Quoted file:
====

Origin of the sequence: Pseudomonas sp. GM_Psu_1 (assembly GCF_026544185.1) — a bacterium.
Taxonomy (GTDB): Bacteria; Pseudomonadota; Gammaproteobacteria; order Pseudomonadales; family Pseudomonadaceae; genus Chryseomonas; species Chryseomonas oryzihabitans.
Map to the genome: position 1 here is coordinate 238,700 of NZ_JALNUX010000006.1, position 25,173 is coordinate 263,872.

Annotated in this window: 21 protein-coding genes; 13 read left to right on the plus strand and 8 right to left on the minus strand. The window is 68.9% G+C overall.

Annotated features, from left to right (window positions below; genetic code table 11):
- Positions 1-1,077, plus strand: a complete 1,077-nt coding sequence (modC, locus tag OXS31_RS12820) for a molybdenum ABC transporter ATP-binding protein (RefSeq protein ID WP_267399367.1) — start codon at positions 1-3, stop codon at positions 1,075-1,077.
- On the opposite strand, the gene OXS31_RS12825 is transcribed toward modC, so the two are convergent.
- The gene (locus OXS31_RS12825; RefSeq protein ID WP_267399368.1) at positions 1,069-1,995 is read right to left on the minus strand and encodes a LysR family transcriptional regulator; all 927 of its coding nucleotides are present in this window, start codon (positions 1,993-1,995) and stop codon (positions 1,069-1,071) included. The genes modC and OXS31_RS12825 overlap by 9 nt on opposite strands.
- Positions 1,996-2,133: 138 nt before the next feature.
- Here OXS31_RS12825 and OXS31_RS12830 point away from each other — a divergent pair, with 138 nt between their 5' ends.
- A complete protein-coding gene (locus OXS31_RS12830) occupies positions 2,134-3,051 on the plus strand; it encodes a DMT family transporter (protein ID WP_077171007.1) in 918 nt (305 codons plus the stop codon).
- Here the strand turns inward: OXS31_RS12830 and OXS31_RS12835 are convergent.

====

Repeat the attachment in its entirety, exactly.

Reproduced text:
Origin of the sequence: Pseudomonas sp. GM_Psu_1 (assembly GCF_026544185.1) — a bacterium.
Taxonomy (GTDB): Bacteria; Pseudomonadota; Gammaproteobacteria; order Pseudomonadales; family Pseudomonadaceae; genus Chryseomonas; species Chryseomonas oryzihabitans.
Map to the genome: position 1 here is coordinate 238,700 of NZ_JALNUX010000006.1, position 25,173 is coordinate 263,872.

Annotated in this window: 21 protein-coding genes; 13 read left to right on the plus strand and 8 right to left on the minus strand. The window is 68.9% G+C overall.

Annotated features, from left to right (window positions below; genetic code table 11):
- Positions 1-1,077, plus strand: a complete 1,077-nt coding sequence (modC, locus tag OXS31_RS12820) for a molybdenum ABC transporter ATP-binding protein (RefSeq protein ID WP_267399367.1) — start codon at positions 1-3, stop codon at positions 1,075-1,077.
- On the opposite strand, the gene OXS31_RS12825 is transcribed toward modC, so the two are convergent.
- The gene (locus OXS31_RS12825; RefSeq protein ID WP_267399368.1) at positions 1,069-1,995 is read right to left on the minus strand and encodes a LysR family transcriptional regulator; all 927 of its coding nucleotides are present in this window, start codon (positions 1,993-1,995) and stop codon (positions 1,069-1,071) included. The genes modC and OXS31_RS12825 overlap by 9 nt on opposite strands.
- Positions 1,996-2,133: 138 nt before the next feature.
- Here OXS31_RS12825 and OXS31_RS12830 point away from each other — a divergent pair, with 138 nt between their 5' ends.
- A complete protein-coding gene (locus OXS31_RS12830) occupies positions 2,134-3,051 on the plus strand; it encodes a DMT family transporter (protein ID WP_077171007.1) in 918 nt (305 codons plus the stop codon).
- Here the strand turns inward: OXS31_RS12830 and OXS31_RS12835 are convergent.